Islam in the United States


Islam is the third largest religion in the United States after Christianity and Judaism.

The United States of America, commonly referred to as the United States or America, is a federal republic composed of ‹See TfD›50 states, a federal district, five major self-governing territories, and various possessions.

Islam is the religion articulated by the Quran, a text considered by its adherents to be the verbatim word of God, and, for the vast majority of adherents, by the teachings and normative example of Muhammad.

A Christian is a person who adheres to Christianity, an Abrahamic, monotheistic religion based on the life and teachings of Jesus Christ.

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According to a 2010 study, it is followed by 0.9% of the population, compared to 70.6% who follow Christianity, 22.8% unaffiliated, 1.9% Judaism, 0.7% Buddhism, and 0.7% Hinduism.

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According to a new estimate in 2016, there are 3.3 million Muslims living in the United States, about 1% of the total U.S. population.

A Muslim, sometimes spelled Moslem, is someone who follows or practises Islam, a monotheistic Abrahamic religion.

Mussulman, Mussulmann, Mussulmen, Musselman, Musselmann, Musulmann may have one of the following meanings.


American Muslims come from various backgrounds and, according to a 2009 Gallup poll, are one of the most racially diverse religious groups in the United States.


Native-born American Muslims are mainly African Americans who make up about a quarter of the total Muslim population.

African Americans are an ethnic group of Americans with total or partial ancestry from any of the Black racial groups of Africa.


Many of these have converted to Islam during the last seventy years.


Conversion to Islam in large urban areas has also contributed to its growth over the years.

An urban area is a human settlement with high population density and infrastructure of built environment.


While an estimated 10 to 30 percent of the slaves brought to colonial America from Africa arrived as Muslims, Islam was stringently suppressed on plantations.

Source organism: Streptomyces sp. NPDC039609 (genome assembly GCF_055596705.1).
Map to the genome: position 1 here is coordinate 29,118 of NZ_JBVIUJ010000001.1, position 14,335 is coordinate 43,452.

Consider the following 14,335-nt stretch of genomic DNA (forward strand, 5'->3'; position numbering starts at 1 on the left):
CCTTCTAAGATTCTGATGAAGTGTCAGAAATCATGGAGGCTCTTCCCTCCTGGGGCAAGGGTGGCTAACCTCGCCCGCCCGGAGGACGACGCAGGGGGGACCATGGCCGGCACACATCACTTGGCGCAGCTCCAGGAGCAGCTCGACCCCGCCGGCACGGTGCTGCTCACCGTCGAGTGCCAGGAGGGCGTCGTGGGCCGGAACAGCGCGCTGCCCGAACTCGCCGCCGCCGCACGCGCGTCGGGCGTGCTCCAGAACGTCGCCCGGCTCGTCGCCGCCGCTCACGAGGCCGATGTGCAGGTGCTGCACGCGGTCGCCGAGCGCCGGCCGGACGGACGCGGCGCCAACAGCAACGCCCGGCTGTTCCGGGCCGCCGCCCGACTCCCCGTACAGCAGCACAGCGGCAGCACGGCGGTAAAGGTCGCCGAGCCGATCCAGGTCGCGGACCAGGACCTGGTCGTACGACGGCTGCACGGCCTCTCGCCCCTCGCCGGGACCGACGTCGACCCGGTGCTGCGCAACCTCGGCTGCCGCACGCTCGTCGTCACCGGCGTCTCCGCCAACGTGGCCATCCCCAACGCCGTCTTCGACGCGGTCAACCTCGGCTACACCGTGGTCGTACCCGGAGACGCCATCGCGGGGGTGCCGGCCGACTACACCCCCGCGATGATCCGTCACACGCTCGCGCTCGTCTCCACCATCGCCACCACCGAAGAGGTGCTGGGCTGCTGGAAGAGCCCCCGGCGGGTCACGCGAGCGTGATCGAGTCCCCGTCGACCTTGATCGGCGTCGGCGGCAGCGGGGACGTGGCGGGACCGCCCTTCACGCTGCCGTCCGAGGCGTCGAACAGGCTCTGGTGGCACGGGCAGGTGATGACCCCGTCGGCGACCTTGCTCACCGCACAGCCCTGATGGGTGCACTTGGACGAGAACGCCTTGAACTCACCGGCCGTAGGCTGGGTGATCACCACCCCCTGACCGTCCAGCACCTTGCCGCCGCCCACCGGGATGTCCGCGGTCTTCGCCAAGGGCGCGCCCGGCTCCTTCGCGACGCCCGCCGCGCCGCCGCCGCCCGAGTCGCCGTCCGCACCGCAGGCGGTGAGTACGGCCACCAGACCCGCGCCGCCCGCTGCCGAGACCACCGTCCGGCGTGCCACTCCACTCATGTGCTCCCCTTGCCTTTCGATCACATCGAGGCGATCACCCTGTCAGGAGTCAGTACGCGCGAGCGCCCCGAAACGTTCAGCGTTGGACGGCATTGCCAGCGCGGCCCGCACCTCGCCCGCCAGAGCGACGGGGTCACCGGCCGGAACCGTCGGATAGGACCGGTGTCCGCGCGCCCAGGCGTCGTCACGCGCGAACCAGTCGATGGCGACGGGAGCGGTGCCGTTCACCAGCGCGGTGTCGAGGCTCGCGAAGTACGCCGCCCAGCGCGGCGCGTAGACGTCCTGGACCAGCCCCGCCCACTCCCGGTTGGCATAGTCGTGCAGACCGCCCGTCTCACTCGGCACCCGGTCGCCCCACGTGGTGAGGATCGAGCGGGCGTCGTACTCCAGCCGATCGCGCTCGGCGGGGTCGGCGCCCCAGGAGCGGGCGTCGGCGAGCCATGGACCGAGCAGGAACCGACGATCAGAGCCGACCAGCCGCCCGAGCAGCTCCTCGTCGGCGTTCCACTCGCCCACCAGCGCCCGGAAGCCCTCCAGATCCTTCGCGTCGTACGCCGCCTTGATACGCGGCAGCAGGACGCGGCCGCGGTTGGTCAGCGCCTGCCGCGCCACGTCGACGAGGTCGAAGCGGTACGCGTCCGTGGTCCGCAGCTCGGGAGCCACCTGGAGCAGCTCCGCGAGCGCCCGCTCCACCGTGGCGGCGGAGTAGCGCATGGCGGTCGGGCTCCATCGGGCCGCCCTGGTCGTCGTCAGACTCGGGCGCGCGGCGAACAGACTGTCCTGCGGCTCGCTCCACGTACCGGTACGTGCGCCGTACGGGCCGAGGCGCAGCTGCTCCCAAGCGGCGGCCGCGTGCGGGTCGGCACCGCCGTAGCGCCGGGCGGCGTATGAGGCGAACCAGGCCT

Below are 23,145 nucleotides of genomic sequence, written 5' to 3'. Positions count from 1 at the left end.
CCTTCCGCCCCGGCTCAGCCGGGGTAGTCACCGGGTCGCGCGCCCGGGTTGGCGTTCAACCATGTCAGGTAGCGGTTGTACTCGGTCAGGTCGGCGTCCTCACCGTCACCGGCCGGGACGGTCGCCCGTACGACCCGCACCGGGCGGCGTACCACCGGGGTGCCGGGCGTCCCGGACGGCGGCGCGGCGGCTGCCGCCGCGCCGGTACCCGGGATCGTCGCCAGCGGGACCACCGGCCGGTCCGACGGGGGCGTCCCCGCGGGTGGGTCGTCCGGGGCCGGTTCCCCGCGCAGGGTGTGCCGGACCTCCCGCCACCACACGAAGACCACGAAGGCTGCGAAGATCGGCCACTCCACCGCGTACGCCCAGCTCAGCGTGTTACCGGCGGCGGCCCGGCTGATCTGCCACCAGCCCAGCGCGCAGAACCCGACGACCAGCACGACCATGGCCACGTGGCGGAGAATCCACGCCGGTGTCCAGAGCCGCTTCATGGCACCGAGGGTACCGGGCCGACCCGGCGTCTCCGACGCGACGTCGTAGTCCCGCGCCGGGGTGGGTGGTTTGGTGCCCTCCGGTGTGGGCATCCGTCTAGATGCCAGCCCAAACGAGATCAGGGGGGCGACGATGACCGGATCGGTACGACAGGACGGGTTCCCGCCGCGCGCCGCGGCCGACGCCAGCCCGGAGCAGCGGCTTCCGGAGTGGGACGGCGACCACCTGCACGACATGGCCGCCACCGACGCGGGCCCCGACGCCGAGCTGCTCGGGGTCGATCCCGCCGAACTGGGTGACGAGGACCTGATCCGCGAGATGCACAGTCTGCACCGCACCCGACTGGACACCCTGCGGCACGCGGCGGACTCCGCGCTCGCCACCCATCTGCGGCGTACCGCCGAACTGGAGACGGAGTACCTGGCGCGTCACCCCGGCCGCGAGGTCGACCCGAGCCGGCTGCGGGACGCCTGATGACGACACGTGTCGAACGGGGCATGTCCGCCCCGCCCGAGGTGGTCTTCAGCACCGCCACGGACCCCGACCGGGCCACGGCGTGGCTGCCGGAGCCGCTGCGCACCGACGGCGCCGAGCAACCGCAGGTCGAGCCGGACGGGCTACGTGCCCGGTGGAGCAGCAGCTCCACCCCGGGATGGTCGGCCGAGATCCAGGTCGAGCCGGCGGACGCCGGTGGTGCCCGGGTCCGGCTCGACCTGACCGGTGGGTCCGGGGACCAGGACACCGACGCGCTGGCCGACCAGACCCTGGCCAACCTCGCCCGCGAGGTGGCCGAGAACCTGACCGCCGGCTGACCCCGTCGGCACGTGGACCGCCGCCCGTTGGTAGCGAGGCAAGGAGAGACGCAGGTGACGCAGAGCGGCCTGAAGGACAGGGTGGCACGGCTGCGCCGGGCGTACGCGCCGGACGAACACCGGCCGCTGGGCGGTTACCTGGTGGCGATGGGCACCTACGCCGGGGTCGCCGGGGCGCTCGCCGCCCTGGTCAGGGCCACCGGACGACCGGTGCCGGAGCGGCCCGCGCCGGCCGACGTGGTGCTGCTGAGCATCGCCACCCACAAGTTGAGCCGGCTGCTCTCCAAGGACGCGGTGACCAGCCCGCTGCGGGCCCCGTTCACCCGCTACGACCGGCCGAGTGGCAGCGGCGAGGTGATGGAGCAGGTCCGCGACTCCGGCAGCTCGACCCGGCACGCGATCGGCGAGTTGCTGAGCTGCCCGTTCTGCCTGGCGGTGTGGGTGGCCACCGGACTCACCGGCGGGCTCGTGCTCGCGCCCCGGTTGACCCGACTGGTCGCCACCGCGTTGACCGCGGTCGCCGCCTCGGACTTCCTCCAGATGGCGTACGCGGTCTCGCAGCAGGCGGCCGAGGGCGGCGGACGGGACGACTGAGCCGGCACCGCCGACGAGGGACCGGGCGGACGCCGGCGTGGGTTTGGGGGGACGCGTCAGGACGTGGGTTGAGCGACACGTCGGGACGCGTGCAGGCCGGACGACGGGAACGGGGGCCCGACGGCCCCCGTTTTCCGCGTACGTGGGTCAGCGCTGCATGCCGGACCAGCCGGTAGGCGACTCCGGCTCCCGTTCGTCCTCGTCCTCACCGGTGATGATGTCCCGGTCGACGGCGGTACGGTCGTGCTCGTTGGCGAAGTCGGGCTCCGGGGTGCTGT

Prior to the late 19th century, most documented non-enslaved Muslims in North America were merchants, travelers, and sailors.

North America is a continent entirely within the Northern Hemisphere and almost all within the Western Hemisphere.


From the 1880s to 1914, several thousand Muslims immigrated to the United States from the former territories of the Ottoman Empire and the former Mughal Empire.

The Ottoman Empire, also known as the Turkish Empire, Ottoman Turkey, was an empire founded at the end of the thirteenth century in northwestern Anatolia in the vicinity of Bilecik and Söğüt by the Oghuz Turkish tribal leader Osman.

The Mughal Empire or Mogul Empire, self-designated as Gurkani, was an empire in the Indian subcontinent, established and ruled by a Muslim dynasty of Chagatai Turco-Mongol origin from Central Asia.


The Muslim population of the U.S. increased dramatically in the 20th century, with much of the growth driven by a comparatively high birth rate and immigrant communities of mainly Arab and South Asian descent.

South Asia or Southern Asia is a term used to represent the southern region of the Asian continent, which comprises the sub-Himalayan SAARC countries and, for some authorities, adjoining countries to the west and east.


About 72% of American Muslims are immigrants or "second generation".


In 2005, more people from Muslim-majority countries became legal permanent United States residents—nearly 96,000—than there had been in any other year in the previous two decades.


In 2009, more than 115,000 Muslims became legal residents of the United States.

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